I think what you’ve said above is a pretty strong contender. The important aspect is personal conduct. Don’t be baffled by the abstractions. Instead focus on being honest in your dealings with others, whether those dealings involve stock (which is a real object with real consequences just as if you were trading directly in, say, bushels of wheat) or anything else.

      “Insider trading” is immoral in exactly the same way as gingering a horse is.

      • @Rhetocrates – This implies that only people who have no insider knowledge should trade – the blind leading the blind. As Kristor writes, the first person to learn the information (whether media, politician, etc) becomes the inside trader, and widely advertising the “real” worth of stocks can be gamed in both directions.

      • I think your idea of insider or insider trading is confused. I’ll delineate a few examples, including areas of trouble, though again, I am no hand with financial markets or even business administration, so these are as much for my own elucidation as anyone else’s.

        First, a baseline guiding idea: trading based on information that anyone could gain upon sufficient inspection is fine. Trading based on influencing the value through privileged actions is not fine. With that in mind…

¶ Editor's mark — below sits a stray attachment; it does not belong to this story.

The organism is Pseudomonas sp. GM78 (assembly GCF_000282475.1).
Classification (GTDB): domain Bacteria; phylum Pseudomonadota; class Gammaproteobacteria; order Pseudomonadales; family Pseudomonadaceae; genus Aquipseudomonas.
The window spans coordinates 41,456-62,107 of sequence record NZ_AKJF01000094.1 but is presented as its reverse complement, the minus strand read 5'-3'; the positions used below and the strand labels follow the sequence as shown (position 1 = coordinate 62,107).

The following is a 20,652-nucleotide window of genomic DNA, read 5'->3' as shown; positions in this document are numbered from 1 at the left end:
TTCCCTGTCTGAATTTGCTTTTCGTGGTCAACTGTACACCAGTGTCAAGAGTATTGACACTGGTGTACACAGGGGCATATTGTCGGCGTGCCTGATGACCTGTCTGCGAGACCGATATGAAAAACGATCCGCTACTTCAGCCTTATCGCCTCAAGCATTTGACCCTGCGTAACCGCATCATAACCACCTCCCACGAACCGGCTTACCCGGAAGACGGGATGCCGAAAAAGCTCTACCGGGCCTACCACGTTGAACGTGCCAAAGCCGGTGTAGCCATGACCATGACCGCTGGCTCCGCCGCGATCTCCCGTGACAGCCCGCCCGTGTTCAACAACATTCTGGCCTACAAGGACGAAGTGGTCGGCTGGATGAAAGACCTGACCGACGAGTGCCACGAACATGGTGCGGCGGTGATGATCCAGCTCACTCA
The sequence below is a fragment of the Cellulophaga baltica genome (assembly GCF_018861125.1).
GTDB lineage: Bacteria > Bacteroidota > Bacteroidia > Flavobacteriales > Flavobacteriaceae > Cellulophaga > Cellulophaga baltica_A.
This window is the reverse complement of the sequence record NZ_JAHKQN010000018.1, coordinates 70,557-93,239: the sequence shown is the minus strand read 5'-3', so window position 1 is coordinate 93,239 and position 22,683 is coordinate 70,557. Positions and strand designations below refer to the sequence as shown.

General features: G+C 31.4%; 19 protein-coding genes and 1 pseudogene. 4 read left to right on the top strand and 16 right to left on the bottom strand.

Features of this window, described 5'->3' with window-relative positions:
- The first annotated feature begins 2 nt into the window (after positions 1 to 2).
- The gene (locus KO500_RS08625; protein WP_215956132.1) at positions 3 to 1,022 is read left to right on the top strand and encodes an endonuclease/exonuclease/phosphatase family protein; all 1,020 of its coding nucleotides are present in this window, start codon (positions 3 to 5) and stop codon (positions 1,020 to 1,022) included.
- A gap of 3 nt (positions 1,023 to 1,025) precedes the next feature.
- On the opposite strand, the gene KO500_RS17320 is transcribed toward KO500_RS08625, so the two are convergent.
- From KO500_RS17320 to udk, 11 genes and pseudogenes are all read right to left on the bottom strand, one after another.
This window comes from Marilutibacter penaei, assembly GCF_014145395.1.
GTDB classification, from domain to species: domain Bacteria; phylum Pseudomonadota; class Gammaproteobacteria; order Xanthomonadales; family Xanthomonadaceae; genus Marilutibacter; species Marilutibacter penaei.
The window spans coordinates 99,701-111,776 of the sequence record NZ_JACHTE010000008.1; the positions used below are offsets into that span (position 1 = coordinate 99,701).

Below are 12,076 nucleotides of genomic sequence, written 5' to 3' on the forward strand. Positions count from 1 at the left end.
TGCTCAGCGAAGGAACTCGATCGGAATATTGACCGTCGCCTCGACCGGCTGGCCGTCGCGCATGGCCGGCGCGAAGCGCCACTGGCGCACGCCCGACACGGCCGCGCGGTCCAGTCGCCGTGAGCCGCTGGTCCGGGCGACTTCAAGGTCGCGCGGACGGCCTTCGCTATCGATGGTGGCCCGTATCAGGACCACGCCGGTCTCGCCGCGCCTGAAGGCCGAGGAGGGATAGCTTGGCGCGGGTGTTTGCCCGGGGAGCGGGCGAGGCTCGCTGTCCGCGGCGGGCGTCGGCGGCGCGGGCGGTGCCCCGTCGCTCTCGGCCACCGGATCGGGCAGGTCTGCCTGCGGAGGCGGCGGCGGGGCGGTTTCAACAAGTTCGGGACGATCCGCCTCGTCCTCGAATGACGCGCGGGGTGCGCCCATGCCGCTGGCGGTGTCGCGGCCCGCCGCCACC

Is a private person trading based on listening to financial media licit? yes
        Is a private person trading based on an analysis of SEC filings or similar licit? yes
        Is a public official trading based on information only available to him due to being a public official licit? no
        Is a corporate officer or employee trading based on information gained from being a portion of that company licit? maybe, depending on the nature of the information and the nature of the trade

      • Let’s consult STA, as Zippy would have done:

        The defect in a thing makes it of less value now than it seems to be: but [perhaps the seller expects the goods sold] to be of less value at a future time, on account of the arrival of [expected future events], which [were] not foreseen by the buyers. Wherefore the seller, since he sells his goods at the price actually offered him, does not seem to act contrary to justice through not stating what [he knows or believes] is going to happen. If however he were to do so, or if he lowered his price, it would be exceedingly virtuous on his part: although he does not seem to be bound to do this as a debt of justice.